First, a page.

Today, the Berkman Center joins Urs Gasser and all our friends from the University of St. Gallen in hosting a workshop on interoperability and innovation, in Weissbad, Switzerland. We are in the company of an interesting, eclectic group of technologists, academics, and NGOs leaders. The briefing papers are online.
This workshop is one in a series of such small-group conversations intended both to foster discussion and to inform our own work in this area of interoperability and its relationship to innovation in the field that we study. This is among the hardest, most complex topics that I’ve ever taken up in a serious way.
As with many of the other interesting topics in our field, interop makes clear the difficulty of truly understanding what is going on without having 1) skill in a variety of disciplines, or, absent a super-person who has all these skills in one mind, an interdisciplinary group of people who can bring these skills to bear together; 2) knowledge of multiple factual settings; and 3) perspectives from different places and cultures. While we’ve committed to a transatlantic dialogue on this topic, we realize that even in so doing we are still ignoring the vast majority of the world, where people no doubt also have something to say about interop. This need for breadth and depth is at once fascinating and painful.
In addition to calling for an interdisciplinary and international group of researchers or research inputs, there is no way to talk about interop in a purely abstract way: interop makes sense conceptually online in the context of a set of facts. We’ve decided, for starters, to focus on digital media (DRM interop in the music space in particular); digital identity; and a third primary case (which may be e-Communications, web services, and office applications). One of our goals in this research is to integrate our previous work on digital media, digital ID, and web 2.0 and so forth into this cross-cutting topic of interop.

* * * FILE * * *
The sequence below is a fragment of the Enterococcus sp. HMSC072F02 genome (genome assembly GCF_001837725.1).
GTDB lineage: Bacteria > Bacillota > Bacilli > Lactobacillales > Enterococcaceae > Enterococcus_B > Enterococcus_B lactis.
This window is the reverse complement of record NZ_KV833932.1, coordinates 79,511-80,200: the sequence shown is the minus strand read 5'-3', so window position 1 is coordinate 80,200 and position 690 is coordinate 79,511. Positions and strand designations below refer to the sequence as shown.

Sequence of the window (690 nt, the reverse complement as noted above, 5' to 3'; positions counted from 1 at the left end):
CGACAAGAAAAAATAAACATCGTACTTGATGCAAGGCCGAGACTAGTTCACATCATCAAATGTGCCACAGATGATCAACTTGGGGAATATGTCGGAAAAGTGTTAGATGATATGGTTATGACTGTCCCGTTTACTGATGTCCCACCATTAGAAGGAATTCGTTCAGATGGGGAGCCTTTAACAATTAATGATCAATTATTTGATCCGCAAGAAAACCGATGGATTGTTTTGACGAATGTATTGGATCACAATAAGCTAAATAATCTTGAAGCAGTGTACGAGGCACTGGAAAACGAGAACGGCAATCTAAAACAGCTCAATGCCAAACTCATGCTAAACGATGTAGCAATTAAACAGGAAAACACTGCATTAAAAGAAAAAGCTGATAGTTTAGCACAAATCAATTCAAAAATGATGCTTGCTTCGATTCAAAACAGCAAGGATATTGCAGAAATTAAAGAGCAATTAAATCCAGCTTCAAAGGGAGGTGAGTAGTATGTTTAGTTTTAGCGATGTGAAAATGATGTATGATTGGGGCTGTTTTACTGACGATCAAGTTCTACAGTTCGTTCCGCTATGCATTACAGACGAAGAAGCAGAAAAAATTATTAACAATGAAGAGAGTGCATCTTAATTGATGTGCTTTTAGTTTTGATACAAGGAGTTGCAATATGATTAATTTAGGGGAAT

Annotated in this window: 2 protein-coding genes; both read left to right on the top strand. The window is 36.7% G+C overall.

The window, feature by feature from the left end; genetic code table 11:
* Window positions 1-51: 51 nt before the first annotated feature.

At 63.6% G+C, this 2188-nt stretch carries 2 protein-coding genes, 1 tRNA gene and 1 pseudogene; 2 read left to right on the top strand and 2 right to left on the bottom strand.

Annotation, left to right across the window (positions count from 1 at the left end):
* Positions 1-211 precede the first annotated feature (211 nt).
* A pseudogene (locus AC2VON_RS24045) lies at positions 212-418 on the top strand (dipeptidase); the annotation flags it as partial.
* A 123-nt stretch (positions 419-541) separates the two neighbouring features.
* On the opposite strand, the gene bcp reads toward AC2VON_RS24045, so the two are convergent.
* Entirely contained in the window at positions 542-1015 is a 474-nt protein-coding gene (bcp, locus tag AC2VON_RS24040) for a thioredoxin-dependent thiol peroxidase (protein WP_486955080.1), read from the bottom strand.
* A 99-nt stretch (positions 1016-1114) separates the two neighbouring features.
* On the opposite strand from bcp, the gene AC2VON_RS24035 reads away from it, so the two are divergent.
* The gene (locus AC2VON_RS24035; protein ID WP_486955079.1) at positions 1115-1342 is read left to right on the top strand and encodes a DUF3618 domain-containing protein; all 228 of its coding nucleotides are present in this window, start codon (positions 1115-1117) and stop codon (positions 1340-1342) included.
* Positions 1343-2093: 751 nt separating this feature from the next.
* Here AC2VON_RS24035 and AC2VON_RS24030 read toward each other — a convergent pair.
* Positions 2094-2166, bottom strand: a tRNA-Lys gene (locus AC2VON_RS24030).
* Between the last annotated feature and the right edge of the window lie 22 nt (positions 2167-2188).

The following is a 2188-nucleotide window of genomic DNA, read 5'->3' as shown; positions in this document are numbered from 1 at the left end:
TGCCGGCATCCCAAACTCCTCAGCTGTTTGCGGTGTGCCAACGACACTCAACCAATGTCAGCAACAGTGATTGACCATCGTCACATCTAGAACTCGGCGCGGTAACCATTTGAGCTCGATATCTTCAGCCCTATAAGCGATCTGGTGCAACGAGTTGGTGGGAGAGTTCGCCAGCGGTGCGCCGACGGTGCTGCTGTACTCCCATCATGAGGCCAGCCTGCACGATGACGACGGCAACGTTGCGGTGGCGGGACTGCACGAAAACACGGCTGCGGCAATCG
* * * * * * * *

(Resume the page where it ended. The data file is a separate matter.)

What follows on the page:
Another thing is quite clear, as stated most plainly and eloquently by Prof. Francois Leveque of the Ecole des Mines: we need to acknowledge what we do not know, and we really do not know — empirically — to what extent interop has an impact on innovation. A major thrust of our work is to try to establish models of analysis that might help, in varying factual circumstances, in the absence of empirical data as to the costs and benefits of a certain regulatory decision.
This research effort is supported primarily by a gift from Microsoft (as always in our work with corporate sponsors, this gift is unrestricted and mixed with other such unrestricted funds, as well as our core funding from various sources, to mitigate the risk that we are influenced in our work by virtue of sponsorship). We have been blessed by our partners in industry, including many at Microsoft from the Legal and Corporate Affairs group, led by Annemarie Levins on this project, by their willingness to share with us an in-depth view of their work across a range of areas on interop. We’ve also been supported by the input from technologists at IBM and Intel in this event, and many other firms, through our interviewing process. We’d love to hear from other industry, and non-industry, players with an interest in this field.